Monday, July 4, 2011

Do What It Takes to Find Your Equilibrium: Week11 with Tarot's Fool

The Fool has had a wonderful week, basking in the glory of all the gifts he's been given by Lady Luck. (He's imagining that the mega-agent who requested a full manuscript from him is reading with delight and can't wait to turn each page). (Post 10, Wheel of Fortune. Previous posts in this series are listed at the bottom of this entry.)

No question, though, that all he's been through the past ten weeks has opened his eyes to the complexities of his quest. There's no straight shot at the Golden Fleece, like he thought there was when he was more na├»ve. And it turns out that even though he has the heart of a hero, he still has to learn things along the way to become a Conquering Hero. Who knew? (In fact, the more he thinks about some of the feedback he's received, especially the similar suggestions that were made by more than one reader, but that he ignored, the more uneasy he becomes. Now that he really thinks about it, he realizes that his premise and opening are great, but if he'd taken more chances in the middle—gone with his heart as much as his head—his novel could have been breakout for sure. He had felt it might be already, but now that he thinks about it. . . Gah! What shall he do about this?)

He sits down in the middle of the road to ponder. In front of him a blind, wise woman appears, sitting on a throne with a sword in one hand and a set of scales in the other. This is Justice. She's listening to two brothers arguing over an inheritance. The brothers have come to her for judgment.

One brother is poor and the other is rich. The rich brother has been given the whole inheritance, and the poor brother is not only contesting the will, but demanding that he receive everything himself. Justice listens to the brothers' arguments, then splits the inheritance between them. Neither brother is happy. But Justice says, "With only half the inheritance, the rich brother will stop being so wasteful, and the poor one will have as much as he needs. This is fair."

When the brothers have left, The Fool says to the woman, "You're right, you were fair."

"Yes," she says. "Even though the brothers cannot see it, this decision was good for both of them."

The Fool considers this, and (like any good card-carrying writer) asks the all-important question, "how does this apply to Me and My Quest?" He realizes, soon enough, that the key to Justice's decision was equilibrium. Justice, like Success, must achieve equilibrium to be right, and therefore thrive long term.

The Fool thinks about his own lack of equilibrium. Up until now, except for that stint in the woods as The Hermit a couple of weeks ago, he's spent all his time laser-focused on doing whatever it takes to achieve his Quest. (Yes, it is important to tailor his efforts toward getting published. Part of that process is understanding how the publishing world works and developing his writing—and especially his marketing materials—to suit that world's needs. However, he's been so focused on that aspect that he's sort of lost an important part of himself. The part that loves to write. The part that makes the writing come from the heart. Success isn't just about getting published, it's about bringing something beautiful to life, something that speaks his own personal truths in a way that will touch others deeply.)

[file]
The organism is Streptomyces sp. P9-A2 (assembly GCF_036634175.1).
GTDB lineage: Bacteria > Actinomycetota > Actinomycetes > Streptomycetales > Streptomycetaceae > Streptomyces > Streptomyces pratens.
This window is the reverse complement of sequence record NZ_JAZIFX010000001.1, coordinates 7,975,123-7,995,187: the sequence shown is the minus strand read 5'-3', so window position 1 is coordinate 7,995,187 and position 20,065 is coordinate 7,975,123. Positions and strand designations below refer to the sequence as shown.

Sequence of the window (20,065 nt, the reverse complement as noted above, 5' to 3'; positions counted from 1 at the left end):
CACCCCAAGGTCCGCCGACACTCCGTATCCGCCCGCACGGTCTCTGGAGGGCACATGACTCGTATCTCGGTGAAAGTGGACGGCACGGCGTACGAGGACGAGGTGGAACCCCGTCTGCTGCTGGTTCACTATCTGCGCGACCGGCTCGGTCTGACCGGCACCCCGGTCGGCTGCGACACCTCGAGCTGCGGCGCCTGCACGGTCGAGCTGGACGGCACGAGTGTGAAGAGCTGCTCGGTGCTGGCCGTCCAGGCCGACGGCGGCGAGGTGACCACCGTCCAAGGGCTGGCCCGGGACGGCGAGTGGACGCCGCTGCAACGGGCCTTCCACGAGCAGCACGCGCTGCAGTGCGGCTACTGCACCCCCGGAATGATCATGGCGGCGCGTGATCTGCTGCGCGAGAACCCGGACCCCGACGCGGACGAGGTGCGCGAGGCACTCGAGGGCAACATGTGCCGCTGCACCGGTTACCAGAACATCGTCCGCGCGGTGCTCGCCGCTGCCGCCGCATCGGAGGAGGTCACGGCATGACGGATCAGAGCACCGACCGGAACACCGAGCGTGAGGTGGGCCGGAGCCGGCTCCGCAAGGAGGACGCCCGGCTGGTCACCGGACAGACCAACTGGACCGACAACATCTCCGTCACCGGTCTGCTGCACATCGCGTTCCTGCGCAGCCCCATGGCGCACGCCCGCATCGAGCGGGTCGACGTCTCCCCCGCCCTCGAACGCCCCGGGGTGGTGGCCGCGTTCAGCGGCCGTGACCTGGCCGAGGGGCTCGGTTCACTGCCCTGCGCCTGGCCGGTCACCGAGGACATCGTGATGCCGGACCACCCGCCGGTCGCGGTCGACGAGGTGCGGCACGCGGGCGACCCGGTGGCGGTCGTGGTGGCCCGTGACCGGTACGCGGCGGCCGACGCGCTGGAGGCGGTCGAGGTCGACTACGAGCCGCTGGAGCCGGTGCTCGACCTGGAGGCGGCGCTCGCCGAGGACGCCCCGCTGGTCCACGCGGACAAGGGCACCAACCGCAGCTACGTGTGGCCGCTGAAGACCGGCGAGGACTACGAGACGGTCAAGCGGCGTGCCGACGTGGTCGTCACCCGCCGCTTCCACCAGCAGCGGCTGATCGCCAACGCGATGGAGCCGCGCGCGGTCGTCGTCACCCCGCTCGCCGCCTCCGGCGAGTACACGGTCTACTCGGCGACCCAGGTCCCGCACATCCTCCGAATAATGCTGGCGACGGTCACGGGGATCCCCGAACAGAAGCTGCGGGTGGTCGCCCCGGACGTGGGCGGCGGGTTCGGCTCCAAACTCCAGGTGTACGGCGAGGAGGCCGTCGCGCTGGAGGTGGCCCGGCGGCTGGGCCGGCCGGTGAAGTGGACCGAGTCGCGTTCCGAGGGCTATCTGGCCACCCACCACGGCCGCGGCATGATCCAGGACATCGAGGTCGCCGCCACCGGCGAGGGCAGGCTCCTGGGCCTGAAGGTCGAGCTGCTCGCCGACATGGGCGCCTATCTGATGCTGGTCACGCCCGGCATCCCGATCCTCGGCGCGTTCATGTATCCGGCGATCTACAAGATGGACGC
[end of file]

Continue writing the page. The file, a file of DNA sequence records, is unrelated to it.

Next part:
The Fool realizes that The Hermit, The Wheel of Fortune, and now, Justice, have given him the tools and awareness he needs to achieve equilibrium. He must feed his spiritual self to balance his material self. Both selves are needed in this quest. He thanks Justice, and looks appreciatively at the scales she holds high. It is time to balance his own inner scales. (If his luck holds and the mega-agent wants to sign him, he knows there will be revisions with a capital R, and he knows just how he's going to search his soul to make them excellent. If she doesn't sign him, he's back on the old path, but with new powers. He's just added equilibrium to his arsenal.)


Links to Fool's Journey posts:  0—The Fool1—The Magician2—The High Priestess3—The Empress4&5—The Emperor, and The Hierophant6—The Lovers; 7—The Chariot8—Strength9—The Hermit; 10—Wheel of Fortune

My interpretation of The Fool's Journey as it applies to the writer's life is my own, but the Journey is long-established from a variety of sources. Those I've relied on most heavily are:  TAROT BASICS by Burger & Fiebig, AECLECTIC TAROT by Thirteen, and EVERYDAY TAROT by Fairfield.


  1. Linda, I love this. Justice. And once again the fool is on my path.

    "Success isn't just about getting published, it's about bringing something beautiful to life, something that speaks his own personal truths in a way that will touch others deeply"

    Thank you for the inspiring journey of the fool. Justice is not about winning... but doing what is right. Have a Happy 4th!

  2. Thanks, Karlene. You have a wonderful 4th, too, and I know you and Justice will work together just fine on your path!

  3. Ah equilibrium, it can be so elusive. Personal truths, yes, that's what it is all about! The journey is just as important as the destination. Not just a great catchphrase, but good advice. This part of the Fool's journey hits home for a lot of us!

  4. It does hit home, doesn't it, Heather? Equilibrium's not always exciting, but it's certainly necessary!